No longer are there “new” or “uncharted” territories for people to flee to from war, hardship, and oppression. As the world’s borders became rigid throughout the twentieth century, the previous malleability of the world—whether in the age of exploration, the height of empire, or in the ecstasy of manifest destiny of the “untamed” American west—ended, turning border-crossers into rule-breakers, even criminals. Because today’s legal framework is incredibly narrow and in many cases impossible to enter, migrants seek out a new framework by “illegally” entering the United States. We therefore must formally take initiatives to accept them.
In these migrants and asylum seekers, we can realize anew the very American attributes we cherish most. We can welcome the fastest and fittest of all nations, those pursuing innovation and discovering brand-new frontiers. Those who got here because of their brilliance and excellence, those who are devout believers in God and migrate to be able to worship God freely. Those who wish to live where the rule of law exists and will protect them. Those fleeing and dying to preserve and enjoy the right to free speech and expression.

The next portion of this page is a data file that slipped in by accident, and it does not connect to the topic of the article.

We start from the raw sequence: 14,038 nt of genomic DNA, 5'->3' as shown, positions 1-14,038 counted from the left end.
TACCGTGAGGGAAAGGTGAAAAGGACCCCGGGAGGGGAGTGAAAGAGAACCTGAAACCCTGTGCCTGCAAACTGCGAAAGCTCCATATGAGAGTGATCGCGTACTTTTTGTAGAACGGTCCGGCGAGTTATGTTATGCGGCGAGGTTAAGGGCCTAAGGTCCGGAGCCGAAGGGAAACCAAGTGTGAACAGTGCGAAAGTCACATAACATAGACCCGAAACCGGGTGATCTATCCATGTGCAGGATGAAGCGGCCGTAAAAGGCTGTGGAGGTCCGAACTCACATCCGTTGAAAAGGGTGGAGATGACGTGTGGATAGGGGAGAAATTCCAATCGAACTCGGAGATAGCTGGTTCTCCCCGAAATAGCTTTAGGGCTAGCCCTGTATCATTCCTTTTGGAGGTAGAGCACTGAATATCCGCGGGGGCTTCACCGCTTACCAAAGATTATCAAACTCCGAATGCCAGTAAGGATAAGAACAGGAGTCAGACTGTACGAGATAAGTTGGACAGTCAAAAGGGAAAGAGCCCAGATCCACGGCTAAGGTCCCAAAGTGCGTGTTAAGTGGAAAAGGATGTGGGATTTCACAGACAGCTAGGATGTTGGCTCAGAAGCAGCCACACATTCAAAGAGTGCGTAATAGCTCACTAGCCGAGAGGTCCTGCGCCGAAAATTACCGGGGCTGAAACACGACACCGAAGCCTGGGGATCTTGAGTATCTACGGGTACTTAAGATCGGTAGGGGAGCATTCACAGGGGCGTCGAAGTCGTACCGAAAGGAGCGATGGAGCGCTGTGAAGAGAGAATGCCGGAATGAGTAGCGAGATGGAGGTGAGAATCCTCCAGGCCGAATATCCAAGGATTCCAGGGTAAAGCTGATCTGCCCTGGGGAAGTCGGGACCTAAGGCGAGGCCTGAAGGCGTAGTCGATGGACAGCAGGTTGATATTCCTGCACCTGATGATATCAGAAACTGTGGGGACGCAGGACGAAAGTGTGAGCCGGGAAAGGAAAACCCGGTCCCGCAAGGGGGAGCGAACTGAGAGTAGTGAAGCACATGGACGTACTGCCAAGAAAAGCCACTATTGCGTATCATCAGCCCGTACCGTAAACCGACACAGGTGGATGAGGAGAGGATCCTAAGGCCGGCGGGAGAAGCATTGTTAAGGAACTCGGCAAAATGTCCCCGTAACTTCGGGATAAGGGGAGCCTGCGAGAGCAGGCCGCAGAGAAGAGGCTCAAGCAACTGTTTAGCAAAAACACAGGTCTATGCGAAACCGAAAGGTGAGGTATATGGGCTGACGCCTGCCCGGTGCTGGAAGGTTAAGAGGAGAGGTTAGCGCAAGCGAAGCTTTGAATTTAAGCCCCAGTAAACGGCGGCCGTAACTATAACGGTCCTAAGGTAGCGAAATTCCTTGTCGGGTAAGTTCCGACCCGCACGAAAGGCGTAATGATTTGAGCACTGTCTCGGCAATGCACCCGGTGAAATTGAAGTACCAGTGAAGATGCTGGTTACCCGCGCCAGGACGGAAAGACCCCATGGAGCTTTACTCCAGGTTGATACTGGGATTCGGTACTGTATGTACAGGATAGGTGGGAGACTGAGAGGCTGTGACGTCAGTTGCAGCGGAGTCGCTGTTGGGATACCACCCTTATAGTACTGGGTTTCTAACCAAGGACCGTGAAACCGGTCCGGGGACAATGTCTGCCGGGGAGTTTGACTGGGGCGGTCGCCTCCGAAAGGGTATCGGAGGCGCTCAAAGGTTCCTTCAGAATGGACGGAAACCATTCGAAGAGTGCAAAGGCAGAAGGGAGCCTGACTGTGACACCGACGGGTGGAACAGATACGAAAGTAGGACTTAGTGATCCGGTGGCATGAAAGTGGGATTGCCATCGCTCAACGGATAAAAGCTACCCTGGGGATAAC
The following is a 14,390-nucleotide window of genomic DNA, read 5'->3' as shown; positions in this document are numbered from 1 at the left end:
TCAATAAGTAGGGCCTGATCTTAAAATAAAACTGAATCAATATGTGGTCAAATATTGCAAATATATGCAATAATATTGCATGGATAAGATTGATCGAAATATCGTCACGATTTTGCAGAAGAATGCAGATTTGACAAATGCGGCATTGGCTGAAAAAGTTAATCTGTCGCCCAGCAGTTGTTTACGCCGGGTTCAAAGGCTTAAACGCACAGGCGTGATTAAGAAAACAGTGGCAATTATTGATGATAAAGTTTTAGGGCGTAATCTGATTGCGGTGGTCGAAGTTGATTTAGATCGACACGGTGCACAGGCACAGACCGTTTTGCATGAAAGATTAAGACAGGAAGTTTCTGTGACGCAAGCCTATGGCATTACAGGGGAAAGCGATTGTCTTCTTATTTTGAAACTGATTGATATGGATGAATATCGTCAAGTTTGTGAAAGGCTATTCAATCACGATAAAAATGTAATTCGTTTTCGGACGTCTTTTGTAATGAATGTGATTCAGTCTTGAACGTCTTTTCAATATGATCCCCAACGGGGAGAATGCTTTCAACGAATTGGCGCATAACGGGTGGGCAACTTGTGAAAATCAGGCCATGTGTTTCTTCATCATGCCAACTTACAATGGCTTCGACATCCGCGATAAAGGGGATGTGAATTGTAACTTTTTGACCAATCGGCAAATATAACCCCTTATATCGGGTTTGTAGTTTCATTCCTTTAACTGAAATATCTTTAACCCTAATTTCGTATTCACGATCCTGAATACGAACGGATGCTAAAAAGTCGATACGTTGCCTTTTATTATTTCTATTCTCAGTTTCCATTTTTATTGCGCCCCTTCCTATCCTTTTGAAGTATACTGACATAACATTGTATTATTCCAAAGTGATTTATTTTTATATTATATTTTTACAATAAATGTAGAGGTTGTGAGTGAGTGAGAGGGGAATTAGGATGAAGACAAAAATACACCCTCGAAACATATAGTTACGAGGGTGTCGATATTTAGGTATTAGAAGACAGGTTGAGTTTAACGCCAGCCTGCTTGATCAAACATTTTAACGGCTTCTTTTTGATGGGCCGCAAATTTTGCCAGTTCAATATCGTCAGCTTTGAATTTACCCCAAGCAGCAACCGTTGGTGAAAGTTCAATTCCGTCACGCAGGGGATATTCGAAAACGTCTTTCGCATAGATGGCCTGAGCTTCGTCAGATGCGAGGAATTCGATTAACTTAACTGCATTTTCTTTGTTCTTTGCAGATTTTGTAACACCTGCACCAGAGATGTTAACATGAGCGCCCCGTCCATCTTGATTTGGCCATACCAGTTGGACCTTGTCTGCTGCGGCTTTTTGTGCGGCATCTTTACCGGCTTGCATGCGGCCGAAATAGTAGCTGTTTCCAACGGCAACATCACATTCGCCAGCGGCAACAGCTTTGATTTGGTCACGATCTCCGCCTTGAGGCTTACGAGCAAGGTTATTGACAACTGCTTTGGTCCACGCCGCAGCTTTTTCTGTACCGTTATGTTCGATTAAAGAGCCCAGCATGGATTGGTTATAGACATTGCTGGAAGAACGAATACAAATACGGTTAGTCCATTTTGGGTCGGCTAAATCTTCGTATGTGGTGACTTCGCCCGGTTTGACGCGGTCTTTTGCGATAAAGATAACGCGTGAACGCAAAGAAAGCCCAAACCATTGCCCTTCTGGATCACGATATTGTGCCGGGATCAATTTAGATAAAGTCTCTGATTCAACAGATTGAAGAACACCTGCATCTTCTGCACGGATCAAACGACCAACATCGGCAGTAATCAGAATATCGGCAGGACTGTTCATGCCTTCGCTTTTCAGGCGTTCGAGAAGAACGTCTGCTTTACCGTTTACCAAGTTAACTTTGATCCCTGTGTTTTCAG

An asylum seeker from Nepal told me she had been discouraged by many from trying to enter the United States. But she knew she wanted to come here—the golden land of opportunity, she said. She spent a year in detention, first awaiting her asylum trial and then her appeal when she lost her case. When she was given deportation orders she stayed strong. But she was disappointed. America’s opportunity had been a lie.
These people are pioneers and innovators. They are willing to work ten times as hard and travel immense distances just to live here. If we let them, they will flourish into the exact kind of citizens we want to carry on the American legacy.